Michael Schumacher: Arrests made over plot to blackmail F1 legend's family

24 June 2024, 15:30 | Updated: 24 June 2024, 17:40

Two men have been detained after being accused of trying to blackmail the family of Formula 1 legend Michael Schumacher.

German prosecutors revealed on Monday the father and son had been held last month after telling employees of the family they were in possession of files the family would not want published, according to German news agency dpa.

The suspects allegedly said they would publish the files on the darknet if they were not paid several million euros.

Some of the files were sent to the family as alleged proof, prosecutors said. It is not clear what was contained within the files.

The two men, who are aged 53 and 30 and from the German city of Wuppertal, were tracked down by investigators to a supermarket car park in the central town of Gross-Gerau.

Their names have not been given in line with German privacy rules, but they were already on probation in another case.

"If convicted, they face a fine or prison sentence of up to five years," chief public prosecutor Wolf-Tilman Baumert said, according to dpa.

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Details of Schumacher's condition have been kept closely guarded by his family after he was involved in a near-fatal skiing accident in December 2013.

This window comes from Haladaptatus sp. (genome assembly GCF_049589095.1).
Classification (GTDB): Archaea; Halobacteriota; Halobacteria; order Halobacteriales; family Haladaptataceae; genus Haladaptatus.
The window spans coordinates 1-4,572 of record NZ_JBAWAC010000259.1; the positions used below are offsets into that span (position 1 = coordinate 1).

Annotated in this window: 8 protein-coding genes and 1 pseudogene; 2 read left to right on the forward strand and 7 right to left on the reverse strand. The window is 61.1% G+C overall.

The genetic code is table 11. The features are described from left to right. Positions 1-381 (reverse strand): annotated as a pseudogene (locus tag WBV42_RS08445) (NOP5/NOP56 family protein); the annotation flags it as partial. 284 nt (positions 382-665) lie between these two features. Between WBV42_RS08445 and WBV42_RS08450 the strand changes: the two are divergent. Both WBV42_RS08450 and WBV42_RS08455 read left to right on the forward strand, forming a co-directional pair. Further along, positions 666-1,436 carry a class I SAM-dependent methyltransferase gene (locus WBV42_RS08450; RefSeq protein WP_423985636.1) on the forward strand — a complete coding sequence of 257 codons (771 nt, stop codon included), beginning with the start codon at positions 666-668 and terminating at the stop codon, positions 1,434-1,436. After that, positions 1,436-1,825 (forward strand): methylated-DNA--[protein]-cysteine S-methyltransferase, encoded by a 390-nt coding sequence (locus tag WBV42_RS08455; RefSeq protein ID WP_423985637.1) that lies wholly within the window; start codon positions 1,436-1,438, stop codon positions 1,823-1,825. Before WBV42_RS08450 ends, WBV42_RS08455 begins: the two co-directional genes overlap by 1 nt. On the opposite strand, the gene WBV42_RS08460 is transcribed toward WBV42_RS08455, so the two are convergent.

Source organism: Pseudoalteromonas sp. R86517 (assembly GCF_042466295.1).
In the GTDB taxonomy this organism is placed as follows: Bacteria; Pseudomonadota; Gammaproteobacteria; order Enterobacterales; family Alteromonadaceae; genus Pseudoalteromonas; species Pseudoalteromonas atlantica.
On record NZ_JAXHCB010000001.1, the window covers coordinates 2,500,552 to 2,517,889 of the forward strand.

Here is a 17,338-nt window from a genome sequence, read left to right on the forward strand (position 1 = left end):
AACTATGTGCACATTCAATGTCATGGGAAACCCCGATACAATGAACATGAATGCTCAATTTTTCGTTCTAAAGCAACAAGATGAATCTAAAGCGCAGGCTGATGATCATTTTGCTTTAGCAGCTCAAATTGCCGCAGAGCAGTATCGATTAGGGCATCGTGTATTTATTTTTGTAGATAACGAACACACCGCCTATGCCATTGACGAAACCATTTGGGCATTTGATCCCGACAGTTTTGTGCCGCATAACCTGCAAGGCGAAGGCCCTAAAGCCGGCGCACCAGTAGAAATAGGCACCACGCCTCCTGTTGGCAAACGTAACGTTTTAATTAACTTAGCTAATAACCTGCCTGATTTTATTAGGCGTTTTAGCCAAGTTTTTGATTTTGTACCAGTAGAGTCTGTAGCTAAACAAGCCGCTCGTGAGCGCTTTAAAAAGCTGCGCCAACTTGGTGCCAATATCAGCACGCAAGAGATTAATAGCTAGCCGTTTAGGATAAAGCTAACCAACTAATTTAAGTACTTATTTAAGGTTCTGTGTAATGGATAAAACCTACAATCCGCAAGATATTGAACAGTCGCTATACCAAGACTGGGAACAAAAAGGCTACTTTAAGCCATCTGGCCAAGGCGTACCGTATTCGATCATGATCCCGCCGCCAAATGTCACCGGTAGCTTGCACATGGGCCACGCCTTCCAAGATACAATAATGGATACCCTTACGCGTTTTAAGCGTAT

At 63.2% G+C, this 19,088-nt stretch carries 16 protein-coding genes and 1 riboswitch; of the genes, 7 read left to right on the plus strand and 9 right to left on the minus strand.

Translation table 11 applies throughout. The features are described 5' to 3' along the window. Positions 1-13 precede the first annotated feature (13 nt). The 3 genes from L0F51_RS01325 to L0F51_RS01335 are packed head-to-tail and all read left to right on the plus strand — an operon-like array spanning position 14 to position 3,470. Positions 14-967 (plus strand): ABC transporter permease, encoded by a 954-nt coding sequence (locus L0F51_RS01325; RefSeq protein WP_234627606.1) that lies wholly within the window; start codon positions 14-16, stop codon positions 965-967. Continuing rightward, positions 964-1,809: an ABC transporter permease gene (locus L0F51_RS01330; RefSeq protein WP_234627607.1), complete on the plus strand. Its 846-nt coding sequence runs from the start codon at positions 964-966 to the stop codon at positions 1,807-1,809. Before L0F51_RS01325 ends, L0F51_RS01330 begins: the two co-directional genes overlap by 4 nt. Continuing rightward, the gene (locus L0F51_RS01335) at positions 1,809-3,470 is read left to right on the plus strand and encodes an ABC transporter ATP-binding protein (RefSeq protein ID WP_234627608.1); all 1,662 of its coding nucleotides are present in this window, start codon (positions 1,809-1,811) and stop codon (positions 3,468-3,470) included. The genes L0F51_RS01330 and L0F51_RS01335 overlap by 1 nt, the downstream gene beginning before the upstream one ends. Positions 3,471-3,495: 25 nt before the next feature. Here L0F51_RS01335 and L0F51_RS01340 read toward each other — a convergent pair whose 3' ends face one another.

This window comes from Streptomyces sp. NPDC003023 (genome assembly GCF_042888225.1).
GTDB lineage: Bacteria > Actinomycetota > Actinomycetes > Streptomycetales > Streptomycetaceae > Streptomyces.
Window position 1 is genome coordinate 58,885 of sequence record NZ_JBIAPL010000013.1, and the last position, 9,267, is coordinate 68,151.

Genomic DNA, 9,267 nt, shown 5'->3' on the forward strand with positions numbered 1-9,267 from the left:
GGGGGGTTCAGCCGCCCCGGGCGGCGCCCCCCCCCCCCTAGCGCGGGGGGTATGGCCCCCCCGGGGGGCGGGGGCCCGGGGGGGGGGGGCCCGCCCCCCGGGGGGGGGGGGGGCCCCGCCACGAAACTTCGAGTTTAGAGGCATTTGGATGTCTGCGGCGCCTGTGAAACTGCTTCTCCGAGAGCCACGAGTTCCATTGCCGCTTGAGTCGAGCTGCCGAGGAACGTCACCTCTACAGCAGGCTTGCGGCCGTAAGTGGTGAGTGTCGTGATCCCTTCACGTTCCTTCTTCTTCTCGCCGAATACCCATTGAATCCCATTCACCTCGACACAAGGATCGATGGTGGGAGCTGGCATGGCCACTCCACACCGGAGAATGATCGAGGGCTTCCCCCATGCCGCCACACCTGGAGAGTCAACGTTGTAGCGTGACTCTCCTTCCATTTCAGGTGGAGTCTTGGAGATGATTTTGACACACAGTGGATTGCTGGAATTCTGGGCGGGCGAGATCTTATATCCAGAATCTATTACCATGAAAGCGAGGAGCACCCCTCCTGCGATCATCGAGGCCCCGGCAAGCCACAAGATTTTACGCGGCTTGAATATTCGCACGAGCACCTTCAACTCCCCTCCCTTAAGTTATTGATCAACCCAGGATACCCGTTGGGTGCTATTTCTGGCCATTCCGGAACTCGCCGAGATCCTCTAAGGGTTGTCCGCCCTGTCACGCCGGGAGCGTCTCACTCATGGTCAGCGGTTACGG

The seven-time F1 champion suffered a brain injury when he fell and hit his head on a rock, splitting his helmet open, while he was skiing in the French Alps at Meribel.

He has been cared for privately at a family home in Switzerland since leaving hospital in September 2014.

Schumacher has made no public appearances since his accident more than a decade ago and it does not appear likely he will, as his family has repeatedly appealed for privacy.

The 55-year-old retired from F1 in 2012 after winning 91 races, and five straight titles with Ferrari from 2000 to 2004. His other two titles were with Benetton in 1994 and 1995.

His family previously won a case against a publisher that printed an AI-generated interview attributed to him.

German tabloid Die Aktuelle had boasted it had "the first interview" with Schumacher since his accident, but had used artificial intelligence to generate quotes.